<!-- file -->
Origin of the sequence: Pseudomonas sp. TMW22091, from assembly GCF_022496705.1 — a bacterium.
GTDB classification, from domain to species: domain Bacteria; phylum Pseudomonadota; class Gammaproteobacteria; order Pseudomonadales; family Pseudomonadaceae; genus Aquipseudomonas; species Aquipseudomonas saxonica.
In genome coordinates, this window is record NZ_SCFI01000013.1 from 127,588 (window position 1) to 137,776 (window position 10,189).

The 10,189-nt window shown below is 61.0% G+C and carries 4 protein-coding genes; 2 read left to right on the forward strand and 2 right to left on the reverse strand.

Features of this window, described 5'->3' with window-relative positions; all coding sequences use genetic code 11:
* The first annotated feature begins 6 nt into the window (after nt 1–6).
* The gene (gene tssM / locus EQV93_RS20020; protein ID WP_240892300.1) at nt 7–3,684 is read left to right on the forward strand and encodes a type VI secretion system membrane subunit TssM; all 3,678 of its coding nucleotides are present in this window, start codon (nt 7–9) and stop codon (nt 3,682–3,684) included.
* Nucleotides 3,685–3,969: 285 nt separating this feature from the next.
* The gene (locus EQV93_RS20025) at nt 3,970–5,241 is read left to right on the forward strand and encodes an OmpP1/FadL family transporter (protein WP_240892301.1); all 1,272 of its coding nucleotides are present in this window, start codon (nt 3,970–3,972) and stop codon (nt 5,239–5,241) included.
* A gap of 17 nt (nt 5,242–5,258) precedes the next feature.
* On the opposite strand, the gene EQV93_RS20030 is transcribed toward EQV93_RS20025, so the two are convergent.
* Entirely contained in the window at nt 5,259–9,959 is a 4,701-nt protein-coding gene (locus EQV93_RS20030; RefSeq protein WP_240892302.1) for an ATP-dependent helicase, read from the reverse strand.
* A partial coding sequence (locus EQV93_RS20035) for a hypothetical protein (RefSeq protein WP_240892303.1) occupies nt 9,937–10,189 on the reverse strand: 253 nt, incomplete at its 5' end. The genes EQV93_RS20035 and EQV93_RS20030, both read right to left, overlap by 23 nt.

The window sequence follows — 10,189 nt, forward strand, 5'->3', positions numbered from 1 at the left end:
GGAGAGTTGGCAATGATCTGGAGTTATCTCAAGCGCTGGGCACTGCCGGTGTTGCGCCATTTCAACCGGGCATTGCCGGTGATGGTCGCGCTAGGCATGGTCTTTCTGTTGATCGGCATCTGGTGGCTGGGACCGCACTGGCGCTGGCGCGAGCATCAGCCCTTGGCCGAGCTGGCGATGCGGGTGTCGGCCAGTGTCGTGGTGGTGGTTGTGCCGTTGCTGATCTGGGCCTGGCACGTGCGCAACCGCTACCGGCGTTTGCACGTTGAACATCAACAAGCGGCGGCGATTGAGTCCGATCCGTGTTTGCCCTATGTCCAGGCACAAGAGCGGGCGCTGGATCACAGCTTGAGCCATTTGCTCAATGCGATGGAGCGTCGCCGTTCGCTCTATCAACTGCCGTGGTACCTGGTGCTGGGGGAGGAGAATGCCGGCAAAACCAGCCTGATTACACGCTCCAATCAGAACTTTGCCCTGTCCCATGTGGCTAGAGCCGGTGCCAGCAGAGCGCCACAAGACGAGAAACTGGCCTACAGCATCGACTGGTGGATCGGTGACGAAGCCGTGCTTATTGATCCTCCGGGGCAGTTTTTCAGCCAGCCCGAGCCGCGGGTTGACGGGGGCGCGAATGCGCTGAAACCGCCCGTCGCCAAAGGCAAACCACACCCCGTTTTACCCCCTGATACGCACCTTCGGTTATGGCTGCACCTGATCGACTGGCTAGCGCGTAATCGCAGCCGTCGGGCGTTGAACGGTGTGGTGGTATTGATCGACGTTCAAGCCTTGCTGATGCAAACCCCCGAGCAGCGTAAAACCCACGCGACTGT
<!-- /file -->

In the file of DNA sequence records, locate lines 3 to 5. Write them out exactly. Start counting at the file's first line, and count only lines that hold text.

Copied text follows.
In genome coordinates, this window is record NZ_SCFI01000013.1 from 127,588 (window position 1) to 137,776 (window position 10,189).

The 10,189-nt window shown below is 61.0% G+C and carries 4 protein-coding genes; 2 read left to right on the forward strand and 2 right to left on the reverse strand.

Features of this window, described 5'->3' with window-relative positions; all coding sequences use genetic code 11: